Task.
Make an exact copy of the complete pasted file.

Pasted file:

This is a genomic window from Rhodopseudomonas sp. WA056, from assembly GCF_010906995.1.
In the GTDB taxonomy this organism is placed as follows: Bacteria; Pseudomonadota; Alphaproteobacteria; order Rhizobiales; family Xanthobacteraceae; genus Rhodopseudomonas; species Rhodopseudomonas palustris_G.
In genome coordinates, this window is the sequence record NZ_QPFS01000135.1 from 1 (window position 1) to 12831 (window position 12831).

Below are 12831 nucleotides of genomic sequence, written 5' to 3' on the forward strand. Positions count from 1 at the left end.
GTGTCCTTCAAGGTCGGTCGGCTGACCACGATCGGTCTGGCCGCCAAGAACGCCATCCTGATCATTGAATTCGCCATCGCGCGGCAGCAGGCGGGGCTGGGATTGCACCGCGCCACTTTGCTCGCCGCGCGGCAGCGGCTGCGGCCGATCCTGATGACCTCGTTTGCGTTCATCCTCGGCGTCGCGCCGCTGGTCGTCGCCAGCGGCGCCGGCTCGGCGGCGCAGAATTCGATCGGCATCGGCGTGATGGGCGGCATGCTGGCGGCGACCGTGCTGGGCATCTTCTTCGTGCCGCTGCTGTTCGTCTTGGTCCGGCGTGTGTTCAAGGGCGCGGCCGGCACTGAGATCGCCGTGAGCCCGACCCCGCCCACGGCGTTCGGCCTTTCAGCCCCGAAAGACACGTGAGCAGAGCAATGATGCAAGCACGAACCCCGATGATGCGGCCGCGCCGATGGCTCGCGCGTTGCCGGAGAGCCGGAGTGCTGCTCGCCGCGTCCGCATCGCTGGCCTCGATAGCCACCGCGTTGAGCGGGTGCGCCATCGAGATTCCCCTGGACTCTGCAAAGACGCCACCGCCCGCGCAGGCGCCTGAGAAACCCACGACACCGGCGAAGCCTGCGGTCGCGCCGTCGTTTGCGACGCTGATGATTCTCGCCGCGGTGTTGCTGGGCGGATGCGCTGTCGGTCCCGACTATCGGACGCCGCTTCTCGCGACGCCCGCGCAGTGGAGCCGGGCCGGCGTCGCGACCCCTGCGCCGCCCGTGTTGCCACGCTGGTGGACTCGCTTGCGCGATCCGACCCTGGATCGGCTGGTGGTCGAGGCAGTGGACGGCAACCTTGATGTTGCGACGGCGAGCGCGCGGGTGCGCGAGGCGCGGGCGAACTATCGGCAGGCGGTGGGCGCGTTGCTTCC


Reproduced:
This is a genomic window from Rhodopseudomonas sp. WA056, from assembly GCF_010906995.1.
In the GTDB taxonomy this organism is placed as follows: Bacteria; Pseudomonadota; Alphaproteobacteria; order Rhizobiales; family Xanthobacteraceae; genus Rhodopseudomonas; species Rhodopseudomonas palustris_G.
In genome coordinates, this window is the sequence record NZ_QPFS01000135.1 from 1 (window position 1) to 12831 (window position 12831).

Below are 12831 nucleotides of genomic sequence, written 5' to 3' on the forward strand. Positions count from 1 at the left end.
GTGTCCTTCAAGGTCGGTCGGCTGACCACGATCGGTCTGGCCGCCAAGAACGCCATCCTGATCATTGAATTCGCCATCGCGCGGCAGCAGGCGGGGCTGGGATTGCACCGCGCCACTTTGCTCGCCGCGCGGCAGCGGCTGCGGCCGATCCTGATGACCTCGTTTGCGTTCATCCTCGGCGTCGCGCCGCTGGTCGTCGCCAGCGGCGCCGGCTCGGCGGCGCAGAATTCGATCGGCATCGGCGTGATGGGCGGCATGCTGGCGGCGACCGTGCTGGGCATCTTCTTCGTGCCGCTGCTGTTCGTCTTGGTCCGGCGTGTGTTCAAGGGCGCGGCCGGCACTGAGATCGCCGTGAGCCCGACCCCGCCCACGGCGTTCGGCCTTTCAGCCCCGAAAGACACGTGAGCAGAGCAATGATGCAAGCACGAACCCCGATGATGCGGCCGCGCCGATGGCTCGCGCGTTGCCGGAGAGCCGGAGTGCTGCTCGCCGCGTCCGCATCGCTGGCCTCGATAGCCACCGCGTTGAGCGGGTGCGCCATCGAGATTCCCCTGGACTCTGCAAAGACGCCACCGCCCGCGCAGGCGCCTGAGAAACCCACGACACCGGCGAAGCCTGCGGTCGCGCCGTCGTTTGCGACGCTGATGATTCTCGCCGCGGTGTTGCTGGGCGGATGCGCTGTCGGTCCCGACTATCGGACGCCGCTTCTCGCGACGCCCGCGCAGTGGAGCCGGGCCGGCGTCGCGACCCCTGCGCCGCCCGTGTTGCCACGCTGGTGGACTCGCTTGCGCGATCCGACCCTGGATCGGCTGGTGGTCGAGGCAGTGGACGGCAACCTTGATGTTGCGACGGCGAGCGCGCGGGTGCGCGAGGCGCGGGCGAACTATCGGCAGGCGGTGGGCGCGTTGCTTCC